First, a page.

See also About the macOS Sierra 10.12.4 Update.
Update: most readers report not seeing this issue MPG suspects it depends on some kind of system configuration, such as an ACL, user/group database, etc.
Bug are bugs and often depend on some factor or factors that might leave some users high and dry even as others happily snorkel along. So the trick is finding out what is causing the behavior I’m seeing on all three Macs. I thank the users who have written for not degenerating into the “works for me” ignorance mode that sometimes pops up in such situations.
Summary as of 7 April 2017:
- Apple has ignored the bug I filed for 12 days now (Apple Bug Report #31307973), pretty much what Apple does these days—no response whatsoever.
- I added notes to this discussion thread at discussions.apple.com: sudo hangs before password
- The ONLY fix that works is an erase/reinstall and manual reinstall of apps and data and reconfigure. This can take many hours for advanced users like me, with a detailed working environment
- Using Migration Assistant drags over whatever is upsetting sudo—even onto a fresh erase/install of macOS.
- No apparent issues in /etc/sudoers that would explain the issue.
- Once triggered, even a new admin user has the problem, so it is a system wide issue (not specific to one user).
... Original post ...
This bug has totally destroyed my daily workflow; I use 'sudo' dozens if not hundreds of times a day. I don’t know what I’m going to do—I may have to clone macOS 10.12.3 back over the “upgraded” system — and I cannot do that on two machines because I keep no clones (they're secondaries but I use them nonetheless).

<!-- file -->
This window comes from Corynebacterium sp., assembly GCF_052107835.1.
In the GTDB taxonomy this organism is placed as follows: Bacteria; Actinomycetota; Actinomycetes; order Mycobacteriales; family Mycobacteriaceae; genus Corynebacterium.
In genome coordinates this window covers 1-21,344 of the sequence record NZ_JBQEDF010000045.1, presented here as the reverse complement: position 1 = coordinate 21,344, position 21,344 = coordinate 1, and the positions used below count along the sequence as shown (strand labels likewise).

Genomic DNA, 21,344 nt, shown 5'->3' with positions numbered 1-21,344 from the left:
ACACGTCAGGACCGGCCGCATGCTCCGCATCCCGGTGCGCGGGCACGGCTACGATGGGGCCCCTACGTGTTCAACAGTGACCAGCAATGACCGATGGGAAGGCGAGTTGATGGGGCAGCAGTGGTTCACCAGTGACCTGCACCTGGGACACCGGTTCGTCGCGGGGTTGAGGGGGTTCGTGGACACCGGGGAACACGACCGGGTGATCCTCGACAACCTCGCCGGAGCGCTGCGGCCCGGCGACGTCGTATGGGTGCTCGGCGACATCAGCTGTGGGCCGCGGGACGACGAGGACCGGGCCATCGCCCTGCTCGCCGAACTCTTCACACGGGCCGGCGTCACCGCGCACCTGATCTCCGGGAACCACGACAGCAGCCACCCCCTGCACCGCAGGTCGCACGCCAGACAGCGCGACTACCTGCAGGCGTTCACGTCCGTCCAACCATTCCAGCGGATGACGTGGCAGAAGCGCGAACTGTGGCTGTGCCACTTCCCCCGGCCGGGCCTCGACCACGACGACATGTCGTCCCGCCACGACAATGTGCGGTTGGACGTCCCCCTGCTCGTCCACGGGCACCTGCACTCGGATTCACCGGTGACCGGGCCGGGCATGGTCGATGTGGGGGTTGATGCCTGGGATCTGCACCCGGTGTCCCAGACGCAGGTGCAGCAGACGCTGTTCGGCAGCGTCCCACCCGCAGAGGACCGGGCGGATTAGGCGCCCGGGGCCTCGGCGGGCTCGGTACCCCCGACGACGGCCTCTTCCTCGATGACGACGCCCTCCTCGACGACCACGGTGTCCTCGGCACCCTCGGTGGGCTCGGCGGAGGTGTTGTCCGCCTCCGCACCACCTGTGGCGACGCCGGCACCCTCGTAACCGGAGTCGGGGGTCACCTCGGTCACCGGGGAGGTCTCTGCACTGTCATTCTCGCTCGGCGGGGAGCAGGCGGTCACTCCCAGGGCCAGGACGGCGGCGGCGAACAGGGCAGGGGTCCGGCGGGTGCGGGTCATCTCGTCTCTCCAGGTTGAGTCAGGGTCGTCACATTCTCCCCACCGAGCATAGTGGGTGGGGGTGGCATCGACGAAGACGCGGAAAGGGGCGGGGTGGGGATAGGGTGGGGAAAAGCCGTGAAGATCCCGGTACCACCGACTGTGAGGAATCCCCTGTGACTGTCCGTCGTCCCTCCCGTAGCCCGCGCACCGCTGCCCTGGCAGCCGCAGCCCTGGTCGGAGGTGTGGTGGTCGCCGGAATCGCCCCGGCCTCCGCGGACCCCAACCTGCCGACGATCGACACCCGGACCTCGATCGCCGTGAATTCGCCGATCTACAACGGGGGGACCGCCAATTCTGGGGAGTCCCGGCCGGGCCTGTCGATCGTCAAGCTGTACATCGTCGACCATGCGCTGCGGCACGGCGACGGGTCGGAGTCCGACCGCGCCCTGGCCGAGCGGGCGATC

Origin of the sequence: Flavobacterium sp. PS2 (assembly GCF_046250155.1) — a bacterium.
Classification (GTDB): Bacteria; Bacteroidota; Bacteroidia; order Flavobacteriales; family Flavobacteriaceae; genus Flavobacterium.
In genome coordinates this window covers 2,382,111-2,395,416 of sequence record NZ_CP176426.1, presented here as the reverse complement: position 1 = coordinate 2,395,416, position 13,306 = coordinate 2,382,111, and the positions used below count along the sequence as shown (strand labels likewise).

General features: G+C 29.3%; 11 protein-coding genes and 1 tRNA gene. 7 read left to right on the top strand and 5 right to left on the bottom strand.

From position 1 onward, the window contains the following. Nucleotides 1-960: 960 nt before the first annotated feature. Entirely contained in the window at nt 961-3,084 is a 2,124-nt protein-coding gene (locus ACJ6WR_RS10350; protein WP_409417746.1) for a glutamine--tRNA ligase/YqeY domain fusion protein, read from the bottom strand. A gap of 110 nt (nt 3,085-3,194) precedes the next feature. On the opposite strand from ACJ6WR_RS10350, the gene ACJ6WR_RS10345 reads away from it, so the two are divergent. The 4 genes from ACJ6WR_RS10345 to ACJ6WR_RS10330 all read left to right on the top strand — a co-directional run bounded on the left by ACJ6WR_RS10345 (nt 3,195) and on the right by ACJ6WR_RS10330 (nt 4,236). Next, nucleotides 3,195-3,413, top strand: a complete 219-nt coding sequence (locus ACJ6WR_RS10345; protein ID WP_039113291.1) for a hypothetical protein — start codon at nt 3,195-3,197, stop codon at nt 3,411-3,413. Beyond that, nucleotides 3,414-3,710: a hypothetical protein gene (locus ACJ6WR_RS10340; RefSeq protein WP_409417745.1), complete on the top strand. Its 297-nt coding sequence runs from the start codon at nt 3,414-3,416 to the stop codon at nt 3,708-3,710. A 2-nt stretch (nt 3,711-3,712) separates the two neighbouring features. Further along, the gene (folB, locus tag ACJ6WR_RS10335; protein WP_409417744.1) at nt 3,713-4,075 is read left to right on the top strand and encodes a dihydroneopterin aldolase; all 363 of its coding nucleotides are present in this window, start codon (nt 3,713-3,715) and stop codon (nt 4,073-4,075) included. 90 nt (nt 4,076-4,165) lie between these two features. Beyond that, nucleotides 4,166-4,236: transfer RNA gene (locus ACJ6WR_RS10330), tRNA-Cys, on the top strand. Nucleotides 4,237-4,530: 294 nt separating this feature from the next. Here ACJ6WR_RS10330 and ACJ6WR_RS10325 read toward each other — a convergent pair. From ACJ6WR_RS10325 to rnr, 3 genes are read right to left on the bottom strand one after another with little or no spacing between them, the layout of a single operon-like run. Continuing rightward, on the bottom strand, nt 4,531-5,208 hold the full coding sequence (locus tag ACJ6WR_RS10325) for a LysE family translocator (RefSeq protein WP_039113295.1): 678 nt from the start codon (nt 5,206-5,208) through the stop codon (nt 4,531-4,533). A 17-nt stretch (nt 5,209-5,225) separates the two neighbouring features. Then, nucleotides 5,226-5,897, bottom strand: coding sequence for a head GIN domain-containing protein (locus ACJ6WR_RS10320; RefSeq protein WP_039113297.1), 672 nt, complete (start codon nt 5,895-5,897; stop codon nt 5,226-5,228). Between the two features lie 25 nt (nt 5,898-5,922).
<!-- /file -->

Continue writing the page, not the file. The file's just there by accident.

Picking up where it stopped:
In Terminal, using sudo hangs on all 3 Macs I was foolish enough to update to 10.12.4:
The process just hangs, rendering sudo useless. It doesn't matter what comes after sudo; any and all uses of sudo hangs. Using control-C does not recover either; the Terminal window becomes unusable. Eventually the command executes, with a 4 minute and 39 second delay:
diglloydMP:DIGLLOYD lloyd$ date; sudo date Tue Mar 28 13:44:57 PDT 2017 Tue Mar 28 13:49:36 PDT 2017 = 4 minute 39 seconds delay
Since reports of a problem surfaced two months ago, I have to wonder how a bug like this can be shipped to customers. I found a link to an alleged fix, but I am not familiar with that site, and the suggested fix is non-Apple software for 'sudo'—the idea of downloading a sudo replacement to give root access to my system makes me blanche.
In About the security content of macOS Sierra 10.12.4, Apple lists this “fix”. The alleged fix is not relevant to my usage; I am not using network directories.
Available for: macOS Sierra 10.12.3
Impact: A user in an group named "admin" on a network directory server may be able to unexpectedly escalate privileges using sudo
Description: An access issue existed in sudo. This issue was addressed through improved permissions checking.
Observations that point to a solution as yet unknown:
- Installing a brand-new 10.12.4 on a freshly erased volume does not suffer the problem.
- Installing a brand-new 10.12.4 on a freshly erased volume and then using Migration Assistant on former system brings the problem back.